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"Frank Burditt and Family" Library of Congress, P & P Online, LC-DIG-nclc-04423 Philosophy 103: Introduction to Logic 
Argumentum ad Misericordiam

Abstract: The argument concerning the appeal to pity or a related emotion to gain the acceptance of a conclusion is evaluated.

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I. Argumentum ad Misericordiam (argument from pity or misery) the fallacy committed when pity or a related emotion such as sympathy or compassion is appealed to for the sake of getting a conclusion accepted.

  1. Hence, assent or dissent to a statement or an argument is sought on the basis of an irrelevant appeal to pity. In other words, pity, or the related emotion is not the subject or the conclusion of the argument.


  2. The informal structure of the ad misericordiam usually is something like this:


  3. Person L argues statement p or argument A.
    L deserves pity because of circumstance y.
    Circumstance y is irrelevant to p or A.
    Statement p is true or argument A is good.

II.  Some typical ad misericordiam fallacy examples follow.



    Georgia Banker Bert Lance should be excused from conflict of interest divestiture problems, former President Jimmy Carter asserted, because Lance's promise to sell his stock so that he can serve his government has depressed its market value.



    Oh, Officer, There's no reason to give me a traffic ticket for going too fast because I was just on my way to the hospital to see my wife who is in serious condition to tell her I just lost my job and the car will be repossessed.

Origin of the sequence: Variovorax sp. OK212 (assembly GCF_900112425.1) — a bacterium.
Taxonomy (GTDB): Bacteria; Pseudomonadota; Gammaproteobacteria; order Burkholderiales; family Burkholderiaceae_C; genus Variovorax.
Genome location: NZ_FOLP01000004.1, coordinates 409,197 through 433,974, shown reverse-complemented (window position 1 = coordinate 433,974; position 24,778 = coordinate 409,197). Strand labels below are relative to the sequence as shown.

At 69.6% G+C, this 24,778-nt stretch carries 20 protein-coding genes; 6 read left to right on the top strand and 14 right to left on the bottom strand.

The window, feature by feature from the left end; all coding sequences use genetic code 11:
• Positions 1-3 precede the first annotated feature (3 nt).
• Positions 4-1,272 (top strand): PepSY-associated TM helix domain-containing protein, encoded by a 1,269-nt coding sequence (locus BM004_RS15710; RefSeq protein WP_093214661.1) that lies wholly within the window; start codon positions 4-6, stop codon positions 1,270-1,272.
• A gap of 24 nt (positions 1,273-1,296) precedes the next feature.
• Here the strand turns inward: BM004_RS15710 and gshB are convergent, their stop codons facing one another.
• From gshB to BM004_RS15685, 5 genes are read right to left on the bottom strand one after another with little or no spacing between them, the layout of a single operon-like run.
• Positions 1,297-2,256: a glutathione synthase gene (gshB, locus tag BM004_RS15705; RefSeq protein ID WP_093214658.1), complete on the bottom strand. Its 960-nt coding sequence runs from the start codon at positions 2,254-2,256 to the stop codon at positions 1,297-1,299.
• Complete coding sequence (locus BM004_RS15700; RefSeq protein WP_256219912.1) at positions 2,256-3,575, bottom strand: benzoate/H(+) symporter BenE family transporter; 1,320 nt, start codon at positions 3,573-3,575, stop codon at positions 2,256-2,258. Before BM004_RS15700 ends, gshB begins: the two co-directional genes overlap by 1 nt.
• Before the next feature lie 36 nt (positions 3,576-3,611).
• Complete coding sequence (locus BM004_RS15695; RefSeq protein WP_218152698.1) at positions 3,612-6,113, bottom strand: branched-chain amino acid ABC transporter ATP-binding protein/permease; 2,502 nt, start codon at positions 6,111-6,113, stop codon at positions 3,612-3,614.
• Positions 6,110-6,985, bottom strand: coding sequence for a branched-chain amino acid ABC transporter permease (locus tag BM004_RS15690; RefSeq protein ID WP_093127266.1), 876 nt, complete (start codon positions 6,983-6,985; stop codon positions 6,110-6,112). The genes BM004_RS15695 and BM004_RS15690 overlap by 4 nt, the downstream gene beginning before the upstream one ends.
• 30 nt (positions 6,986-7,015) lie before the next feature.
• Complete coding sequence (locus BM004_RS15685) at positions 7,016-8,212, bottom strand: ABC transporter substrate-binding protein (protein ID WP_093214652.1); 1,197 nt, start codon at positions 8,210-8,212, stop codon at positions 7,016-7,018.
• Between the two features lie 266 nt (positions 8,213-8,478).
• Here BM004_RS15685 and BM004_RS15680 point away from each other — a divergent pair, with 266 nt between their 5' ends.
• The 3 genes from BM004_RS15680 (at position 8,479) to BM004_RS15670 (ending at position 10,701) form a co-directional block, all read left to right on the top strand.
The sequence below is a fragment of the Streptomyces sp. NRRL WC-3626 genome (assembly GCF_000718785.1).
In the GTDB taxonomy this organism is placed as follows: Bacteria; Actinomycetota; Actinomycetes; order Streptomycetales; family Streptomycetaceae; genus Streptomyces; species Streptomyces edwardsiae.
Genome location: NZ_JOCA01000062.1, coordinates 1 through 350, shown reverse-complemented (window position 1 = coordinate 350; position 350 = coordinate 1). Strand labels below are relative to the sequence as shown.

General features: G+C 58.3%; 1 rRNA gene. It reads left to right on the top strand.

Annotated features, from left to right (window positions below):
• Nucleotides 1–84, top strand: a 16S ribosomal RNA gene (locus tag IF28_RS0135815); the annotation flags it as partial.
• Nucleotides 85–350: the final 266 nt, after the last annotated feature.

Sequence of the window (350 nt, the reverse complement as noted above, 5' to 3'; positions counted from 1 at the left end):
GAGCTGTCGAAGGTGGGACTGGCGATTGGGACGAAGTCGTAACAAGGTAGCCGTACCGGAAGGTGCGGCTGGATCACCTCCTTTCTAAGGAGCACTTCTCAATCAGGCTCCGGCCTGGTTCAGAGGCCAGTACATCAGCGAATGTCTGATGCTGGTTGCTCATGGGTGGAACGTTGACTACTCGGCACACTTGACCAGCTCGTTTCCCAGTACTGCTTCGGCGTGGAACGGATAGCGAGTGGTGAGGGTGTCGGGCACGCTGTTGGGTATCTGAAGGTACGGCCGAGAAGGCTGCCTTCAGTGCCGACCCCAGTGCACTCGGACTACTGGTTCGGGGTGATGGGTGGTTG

Members of Congress can surely see in their hearts that they need to vote in favor of passage of the Gun Bill allowing concealed weapons because their constituents who lobby for liberalizing firearms will be greatly saddened if they do not do so.



    Public Schools, K through 12, need to have much easier exams for students because teachers don't fully realize the extent of the emotional repercussions of the sorrow and depression of the many students who could score much better on easier exams.



    Richard P. Feynman, the Nobel Prize winning physicist, has been misunderstood almost all of his life. Since World War II, he came close twice to having a mental breakdown--first with the death of his wife and second with the explosion of the atomic bomb. I think that the Journal of Science should publish some of his later theoretical work out of our kind regard for his memory and from the interest of human concern for his difficult life.



 III.  Related emotions include sympathy, love, regard, mercy, condolence, and compassion. Occasionally, an occurrence of a fallacy can be correctly analyzed as either the ad populum or the ad misericordiam fallacy since these fallacies overlap in their appeal.

IV.  Non-fallacious uses of the ad misericordiam include arguments where the appeal to pity or a related emotion is the subject of the argument or is a pertinent or germane reason for acceptance of the conclusion.

  1. Relief arguments are relevant to the problems raised by a disaster caused by a tidal wave and cholera outbreak in India.


  2. If we have the choice of buying a newspaper from a blind news vendor, ad misericordiam considerations are not necessarily irrelevant.  The essential question is whether the pity or compassion is relevant to the situation at hand and is being appealed to exclusively or excessively for the acceptance of the conclusion.


  3. In Voltaire's Candide, examples of misery are used time and time again to falsify Leibniz's (Pangloss') assertion that this is the best of all possible worlds. The evidence would be relevant to the argument being adduced.
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